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Volume 24 No. 116

Sports Media

     The Patriots are hoping to expand coverage of their four
exhibition games to a network of stations through six states --
including VT, CT and NH.  The Patriots will sell almost all the
ads and keep the revenue of their flagship WCVB-TV (Boston)
coverage, but it could vary elsewhere (BOSTON GLOBE,
2/12)....Reports continue that CBS Broadcast Group President
Howard Stringer may leave the network to head up the programming
partnership between Bell, Atlantic, Nynex, and Pacific Telesis.
DAILY VARIETY is reporting that CBS Inc. Chair Laurance Tisch has
agreed to let Stringer out of his contract, although sources
close to CBS deny that is the case (L.A. TIMES, 2/11)....Thomson
Consumer Elections, who established the RCA Digital Satellite
System, has signed on a primary sponsor of the Cale Yarborough
NASCAR racing team (Thomson Consumer).

     Viacom is looking to "strengthen its corporate image by
leveraging Viacom as a brand halo over its high-profile
entertainment and retail properties, a la Disney," according to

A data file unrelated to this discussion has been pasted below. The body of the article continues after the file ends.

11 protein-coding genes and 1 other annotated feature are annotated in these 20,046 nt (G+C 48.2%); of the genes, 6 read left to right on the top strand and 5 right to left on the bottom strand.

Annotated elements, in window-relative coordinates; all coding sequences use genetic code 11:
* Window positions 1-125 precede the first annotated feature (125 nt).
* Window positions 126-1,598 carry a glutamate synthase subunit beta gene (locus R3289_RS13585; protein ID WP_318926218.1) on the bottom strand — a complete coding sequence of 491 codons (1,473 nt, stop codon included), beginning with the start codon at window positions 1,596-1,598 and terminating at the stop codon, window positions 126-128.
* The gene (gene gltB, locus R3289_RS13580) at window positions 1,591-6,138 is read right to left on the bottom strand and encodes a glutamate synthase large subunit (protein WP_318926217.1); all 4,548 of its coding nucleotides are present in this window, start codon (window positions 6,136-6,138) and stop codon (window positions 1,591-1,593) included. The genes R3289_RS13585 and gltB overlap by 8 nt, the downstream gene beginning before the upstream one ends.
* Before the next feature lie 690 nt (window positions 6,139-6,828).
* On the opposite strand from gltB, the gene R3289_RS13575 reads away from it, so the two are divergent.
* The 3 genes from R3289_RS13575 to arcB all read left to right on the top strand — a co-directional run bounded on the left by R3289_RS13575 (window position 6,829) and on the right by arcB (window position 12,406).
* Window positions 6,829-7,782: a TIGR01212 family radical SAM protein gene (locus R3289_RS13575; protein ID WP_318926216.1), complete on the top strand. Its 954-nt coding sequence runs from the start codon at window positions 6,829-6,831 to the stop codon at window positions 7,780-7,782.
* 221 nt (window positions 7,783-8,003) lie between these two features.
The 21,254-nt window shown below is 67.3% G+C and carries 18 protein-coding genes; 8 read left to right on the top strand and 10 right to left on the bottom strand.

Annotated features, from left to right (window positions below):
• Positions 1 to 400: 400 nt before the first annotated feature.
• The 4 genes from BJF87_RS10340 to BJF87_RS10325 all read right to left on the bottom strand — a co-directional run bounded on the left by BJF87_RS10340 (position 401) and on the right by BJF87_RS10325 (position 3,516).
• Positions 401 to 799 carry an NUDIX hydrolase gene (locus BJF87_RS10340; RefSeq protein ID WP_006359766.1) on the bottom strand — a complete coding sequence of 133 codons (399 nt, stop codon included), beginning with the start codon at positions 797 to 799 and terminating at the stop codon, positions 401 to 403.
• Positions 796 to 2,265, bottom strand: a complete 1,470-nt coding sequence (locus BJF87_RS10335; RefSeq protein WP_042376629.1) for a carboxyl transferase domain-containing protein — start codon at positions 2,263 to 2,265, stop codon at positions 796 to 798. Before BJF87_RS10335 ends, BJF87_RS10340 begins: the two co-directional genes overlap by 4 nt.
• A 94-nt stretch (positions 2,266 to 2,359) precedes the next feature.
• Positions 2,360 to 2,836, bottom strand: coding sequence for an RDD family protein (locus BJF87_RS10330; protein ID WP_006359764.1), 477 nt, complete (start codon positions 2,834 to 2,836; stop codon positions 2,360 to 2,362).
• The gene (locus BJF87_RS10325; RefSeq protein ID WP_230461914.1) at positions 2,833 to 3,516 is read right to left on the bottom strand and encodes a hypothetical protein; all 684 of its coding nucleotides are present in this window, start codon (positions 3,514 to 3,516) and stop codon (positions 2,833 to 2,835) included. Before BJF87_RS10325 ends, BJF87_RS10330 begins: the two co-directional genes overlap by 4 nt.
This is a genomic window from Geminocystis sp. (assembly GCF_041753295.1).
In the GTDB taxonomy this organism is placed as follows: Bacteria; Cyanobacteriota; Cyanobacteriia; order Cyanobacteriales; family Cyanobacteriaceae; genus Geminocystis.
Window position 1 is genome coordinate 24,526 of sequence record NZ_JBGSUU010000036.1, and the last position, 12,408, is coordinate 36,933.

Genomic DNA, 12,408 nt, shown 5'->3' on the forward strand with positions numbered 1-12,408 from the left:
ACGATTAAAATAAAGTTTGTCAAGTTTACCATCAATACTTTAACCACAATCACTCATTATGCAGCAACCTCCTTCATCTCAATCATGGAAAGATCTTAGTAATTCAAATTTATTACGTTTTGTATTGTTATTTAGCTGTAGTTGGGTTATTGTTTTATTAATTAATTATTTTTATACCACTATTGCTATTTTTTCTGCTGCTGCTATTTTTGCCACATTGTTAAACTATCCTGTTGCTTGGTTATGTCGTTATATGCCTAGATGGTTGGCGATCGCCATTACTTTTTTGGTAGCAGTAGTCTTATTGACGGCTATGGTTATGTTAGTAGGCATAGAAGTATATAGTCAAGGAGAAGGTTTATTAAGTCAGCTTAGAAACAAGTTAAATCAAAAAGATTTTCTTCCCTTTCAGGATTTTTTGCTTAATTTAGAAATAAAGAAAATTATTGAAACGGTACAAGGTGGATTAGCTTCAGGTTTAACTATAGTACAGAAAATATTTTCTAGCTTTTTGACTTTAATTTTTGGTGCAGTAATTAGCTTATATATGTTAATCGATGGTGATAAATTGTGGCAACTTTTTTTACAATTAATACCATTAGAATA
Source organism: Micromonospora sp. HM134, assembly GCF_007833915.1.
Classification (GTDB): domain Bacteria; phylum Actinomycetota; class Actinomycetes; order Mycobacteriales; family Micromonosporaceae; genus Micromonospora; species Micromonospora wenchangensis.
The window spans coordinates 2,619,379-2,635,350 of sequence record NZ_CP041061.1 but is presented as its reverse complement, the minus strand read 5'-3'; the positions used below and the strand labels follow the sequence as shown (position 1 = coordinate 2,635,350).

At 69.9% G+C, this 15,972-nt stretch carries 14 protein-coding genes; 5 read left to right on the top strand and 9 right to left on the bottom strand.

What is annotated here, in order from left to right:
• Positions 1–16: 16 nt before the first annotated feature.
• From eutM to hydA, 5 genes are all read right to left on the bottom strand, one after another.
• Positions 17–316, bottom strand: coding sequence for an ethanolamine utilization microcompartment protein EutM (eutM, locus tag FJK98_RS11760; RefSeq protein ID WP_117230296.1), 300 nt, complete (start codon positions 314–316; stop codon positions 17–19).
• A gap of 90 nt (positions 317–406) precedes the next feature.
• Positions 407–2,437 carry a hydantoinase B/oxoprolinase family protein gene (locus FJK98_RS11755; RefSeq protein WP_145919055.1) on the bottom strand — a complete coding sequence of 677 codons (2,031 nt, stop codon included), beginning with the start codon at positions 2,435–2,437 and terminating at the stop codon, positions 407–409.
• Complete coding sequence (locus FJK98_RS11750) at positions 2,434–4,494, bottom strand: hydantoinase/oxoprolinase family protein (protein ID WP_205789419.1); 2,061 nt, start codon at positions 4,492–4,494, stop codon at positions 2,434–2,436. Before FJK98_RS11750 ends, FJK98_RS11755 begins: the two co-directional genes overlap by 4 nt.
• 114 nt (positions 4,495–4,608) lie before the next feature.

this week's AD AGE.  Viacom execs have been "informally
soliticing ideas" from many major ad agencies.  Sources say that
Viacom "has been increasingly slapping its name on majority-owned
subsidiaries like Paramount and merging merchandising and
licensing operations under the Viacom name" (Warneford &
McCarthy, AD AGE, 2/13 issue)....In a piece called "Chips Off The
Block," NEWSWEEK looks at the Viacom/Blockbuster relationship,
adding that Blockbuster is "one of marketing's great success
stories, but competition and some legal woes may tarnish its
otherwise bright future" (Jonnie Roberts, NEWSWEEK, 2/20
issue)....Sunday's CHICAGO TRIBUNE features a profile of Viacom
as a "Media Monopoly in the Making" (Tim Jones, CHICAGO TRIBUNE,
2/12).

     In Portland, Jeff Baker writes that the Blazers "are losing
television viewers as they continue to lose games."  Ratings on
KGW have dropped 10% from last season and have fallen "from the
heights they hit three years ago" when the Balzers went to the
finals.  In fact, the Blazers have lost to "Jeopardy" and "Wheel
of Fortune" in three of the last four head-to-head meetings.  The
three-year contract between the team and KGW expires at the end
of this season and "with ratings down, the win-loss record down,
and interest in the Blazers way down, a vital part of the
Blazers' business empire appears to be in trouble."  However, KGW
GM Dennis Williamson is hopeful:  "Our relationship is pretty
solid.  I would hope we think of ourselves as valuable clients to
each other" (Portland OREGONIAN, 2/10).